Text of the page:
Public lecture | When freezing cold is not cold enough
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|Date:||Thursday 30 November 2017|
|Venue:||AMDC301, AMDC Building, Hawthorn Campus|
Why do physicists freeze matter to extremely low temperatures?
Why is it worthwhile to cool to temperatures which are a billion times lower than that of interstellar space?
In this talk, we'll discuss new forms of matter, which only exist at extremely low temperatures. Low temperatures open a new door to the quantum world where particles behave as waves and "march in lockstep".
In 1925, Einstein predicted such a new form of matter, the Bose-Einstein condensate, but it was realized only in 1995 in laboratories at Boulder and at MIT. More recently, cold atoms have become a tool to study phenomena of condensed matter physics at huge spatial magnification at densities which are a billion times lower than ordinary materials.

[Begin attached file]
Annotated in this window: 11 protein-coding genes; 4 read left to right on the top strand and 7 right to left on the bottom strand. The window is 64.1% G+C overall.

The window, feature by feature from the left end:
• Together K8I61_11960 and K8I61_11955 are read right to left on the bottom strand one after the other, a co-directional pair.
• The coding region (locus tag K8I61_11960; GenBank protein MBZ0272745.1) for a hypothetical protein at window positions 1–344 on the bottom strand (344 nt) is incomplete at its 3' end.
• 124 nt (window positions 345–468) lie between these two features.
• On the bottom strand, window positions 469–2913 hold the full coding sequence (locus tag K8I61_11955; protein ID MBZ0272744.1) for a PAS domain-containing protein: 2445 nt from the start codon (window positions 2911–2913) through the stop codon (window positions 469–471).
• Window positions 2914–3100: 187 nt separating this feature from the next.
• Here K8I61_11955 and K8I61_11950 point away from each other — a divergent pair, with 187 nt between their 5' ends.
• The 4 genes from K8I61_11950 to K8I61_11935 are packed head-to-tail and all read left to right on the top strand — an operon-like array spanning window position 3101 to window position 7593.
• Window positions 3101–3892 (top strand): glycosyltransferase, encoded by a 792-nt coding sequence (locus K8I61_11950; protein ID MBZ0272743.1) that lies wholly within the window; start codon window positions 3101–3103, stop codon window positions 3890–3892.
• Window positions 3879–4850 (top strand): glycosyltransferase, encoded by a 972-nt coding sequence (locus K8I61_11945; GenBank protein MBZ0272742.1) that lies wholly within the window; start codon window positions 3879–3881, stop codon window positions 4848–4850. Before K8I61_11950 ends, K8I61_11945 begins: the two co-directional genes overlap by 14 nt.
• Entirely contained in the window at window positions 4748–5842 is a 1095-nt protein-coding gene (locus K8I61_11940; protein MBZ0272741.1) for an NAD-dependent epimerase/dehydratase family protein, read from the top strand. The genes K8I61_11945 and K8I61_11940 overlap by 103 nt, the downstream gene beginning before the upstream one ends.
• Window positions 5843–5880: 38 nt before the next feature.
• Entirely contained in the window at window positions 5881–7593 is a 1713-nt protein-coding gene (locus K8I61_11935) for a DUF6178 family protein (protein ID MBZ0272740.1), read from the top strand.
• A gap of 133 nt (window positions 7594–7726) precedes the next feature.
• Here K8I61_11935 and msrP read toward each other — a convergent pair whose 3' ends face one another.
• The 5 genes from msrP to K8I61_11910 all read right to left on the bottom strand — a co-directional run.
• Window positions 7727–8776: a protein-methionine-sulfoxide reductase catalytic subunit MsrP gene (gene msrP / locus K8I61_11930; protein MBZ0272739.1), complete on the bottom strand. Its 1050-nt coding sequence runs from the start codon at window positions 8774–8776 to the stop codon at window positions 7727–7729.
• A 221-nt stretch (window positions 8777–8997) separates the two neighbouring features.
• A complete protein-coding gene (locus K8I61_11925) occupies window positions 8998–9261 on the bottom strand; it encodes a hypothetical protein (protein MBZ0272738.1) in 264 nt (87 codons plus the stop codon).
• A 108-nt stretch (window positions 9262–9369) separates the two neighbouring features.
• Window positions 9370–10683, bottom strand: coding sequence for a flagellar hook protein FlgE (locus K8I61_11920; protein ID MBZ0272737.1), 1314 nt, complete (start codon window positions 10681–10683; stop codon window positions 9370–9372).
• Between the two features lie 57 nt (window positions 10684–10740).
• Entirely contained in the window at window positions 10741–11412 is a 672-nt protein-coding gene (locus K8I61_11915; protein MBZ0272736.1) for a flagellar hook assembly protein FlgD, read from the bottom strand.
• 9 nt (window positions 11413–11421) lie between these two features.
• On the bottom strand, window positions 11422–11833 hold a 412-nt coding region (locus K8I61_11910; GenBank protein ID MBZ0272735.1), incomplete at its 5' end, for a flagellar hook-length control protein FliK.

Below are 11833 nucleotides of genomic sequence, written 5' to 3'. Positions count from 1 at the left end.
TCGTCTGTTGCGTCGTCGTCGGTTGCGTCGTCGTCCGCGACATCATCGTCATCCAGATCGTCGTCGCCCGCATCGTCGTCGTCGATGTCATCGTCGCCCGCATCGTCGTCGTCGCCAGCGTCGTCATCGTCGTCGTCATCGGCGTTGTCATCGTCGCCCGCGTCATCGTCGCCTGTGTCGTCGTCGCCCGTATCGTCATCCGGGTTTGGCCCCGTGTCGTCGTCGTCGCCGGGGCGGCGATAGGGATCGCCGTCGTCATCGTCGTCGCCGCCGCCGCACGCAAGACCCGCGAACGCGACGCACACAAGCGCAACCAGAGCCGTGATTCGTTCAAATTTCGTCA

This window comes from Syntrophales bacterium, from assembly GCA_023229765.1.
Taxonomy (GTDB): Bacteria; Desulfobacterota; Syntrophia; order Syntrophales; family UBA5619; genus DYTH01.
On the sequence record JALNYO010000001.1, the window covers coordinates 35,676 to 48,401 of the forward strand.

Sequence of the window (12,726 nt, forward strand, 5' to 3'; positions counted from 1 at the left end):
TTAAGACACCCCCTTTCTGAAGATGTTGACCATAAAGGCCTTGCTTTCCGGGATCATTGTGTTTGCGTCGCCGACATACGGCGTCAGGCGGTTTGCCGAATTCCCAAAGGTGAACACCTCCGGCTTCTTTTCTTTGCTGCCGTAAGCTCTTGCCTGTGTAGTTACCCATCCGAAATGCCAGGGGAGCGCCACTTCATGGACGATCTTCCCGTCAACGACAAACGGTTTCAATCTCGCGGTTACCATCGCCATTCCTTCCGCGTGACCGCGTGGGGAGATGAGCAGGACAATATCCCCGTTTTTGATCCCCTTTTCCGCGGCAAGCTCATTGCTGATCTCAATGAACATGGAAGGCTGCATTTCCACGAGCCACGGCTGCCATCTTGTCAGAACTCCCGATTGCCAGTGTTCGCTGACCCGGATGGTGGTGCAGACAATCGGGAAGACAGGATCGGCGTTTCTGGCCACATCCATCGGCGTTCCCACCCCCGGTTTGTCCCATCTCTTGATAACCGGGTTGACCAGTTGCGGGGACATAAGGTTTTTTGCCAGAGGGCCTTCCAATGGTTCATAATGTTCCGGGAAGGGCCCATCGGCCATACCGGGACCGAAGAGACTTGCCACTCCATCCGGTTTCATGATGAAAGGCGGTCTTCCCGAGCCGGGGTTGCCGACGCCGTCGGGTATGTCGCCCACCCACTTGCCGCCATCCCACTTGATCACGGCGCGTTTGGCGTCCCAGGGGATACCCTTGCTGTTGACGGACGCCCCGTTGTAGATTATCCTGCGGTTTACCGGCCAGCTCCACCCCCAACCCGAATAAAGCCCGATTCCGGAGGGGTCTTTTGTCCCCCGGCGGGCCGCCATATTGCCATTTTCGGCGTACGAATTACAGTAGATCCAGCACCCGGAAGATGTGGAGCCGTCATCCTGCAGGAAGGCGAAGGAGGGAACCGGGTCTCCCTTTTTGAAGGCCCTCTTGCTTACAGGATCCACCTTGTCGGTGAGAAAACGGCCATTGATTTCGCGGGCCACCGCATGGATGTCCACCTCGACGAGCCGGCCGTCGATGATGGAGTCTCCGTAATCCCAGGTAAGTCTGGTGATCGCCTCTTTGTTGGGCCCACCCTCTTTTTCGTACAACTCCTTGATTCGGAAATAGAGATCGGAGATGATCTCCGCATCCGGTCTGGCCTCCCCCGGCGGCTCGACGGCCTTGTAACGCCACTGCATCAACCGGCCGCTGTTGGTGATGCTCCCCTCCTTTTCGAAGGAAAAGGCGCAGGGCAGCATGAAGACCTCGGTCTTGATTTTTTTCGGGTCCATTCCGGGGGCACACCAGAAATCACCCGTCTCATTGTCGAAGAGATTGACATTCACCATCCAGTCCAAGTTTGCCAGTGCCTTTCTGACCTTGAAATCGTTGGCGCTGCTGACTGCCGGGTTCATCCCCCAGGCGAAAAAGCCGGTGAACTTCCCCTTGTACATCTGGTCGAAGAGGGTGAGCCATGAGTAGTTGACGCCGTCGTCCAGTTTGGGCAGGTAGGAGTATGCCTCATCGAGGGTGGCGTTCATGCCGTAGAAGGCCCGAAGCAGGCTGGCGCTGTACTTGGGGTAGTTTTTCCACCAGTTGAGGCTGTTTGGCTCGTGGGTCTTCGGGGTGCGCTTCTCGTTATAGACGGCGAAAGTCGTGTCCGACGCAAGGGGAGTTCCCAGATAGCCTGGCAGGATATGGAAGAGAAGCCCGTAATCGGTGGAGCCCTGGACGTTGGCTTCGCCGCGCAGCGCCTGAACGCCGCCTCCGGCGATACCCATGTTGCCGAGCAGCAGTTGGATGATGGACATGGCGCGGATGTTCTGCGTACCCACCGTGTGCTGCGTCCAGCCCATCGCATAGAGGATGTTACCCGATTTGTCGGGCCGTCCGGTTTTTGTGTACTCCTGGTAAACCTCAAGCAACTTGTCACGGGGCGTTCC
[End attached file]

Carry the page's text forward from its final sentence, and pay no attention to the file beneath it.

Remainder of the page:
About the speaker
Professor Wolfgang Ketterle is a pioneer in the field of Bose-Einstein condensation in dilute atomic gases of alkali atoms, which earned him the 2001 Nobel Prize in Physics, together with Eric A. Cornell and Carl E. Wieman.
He was the first to demonstrate an atom laser, the realisation of molecular condensates and the study of superfluidity in atomic systems. He is currently the John D. MacArthur professor of physics, director of the Center of Ultracold Atoms and Associate Director of MIT’s Research Laboratory of Electronics.
Please register your attendance by Thursday 23 November.
Contact Information: Chris Vale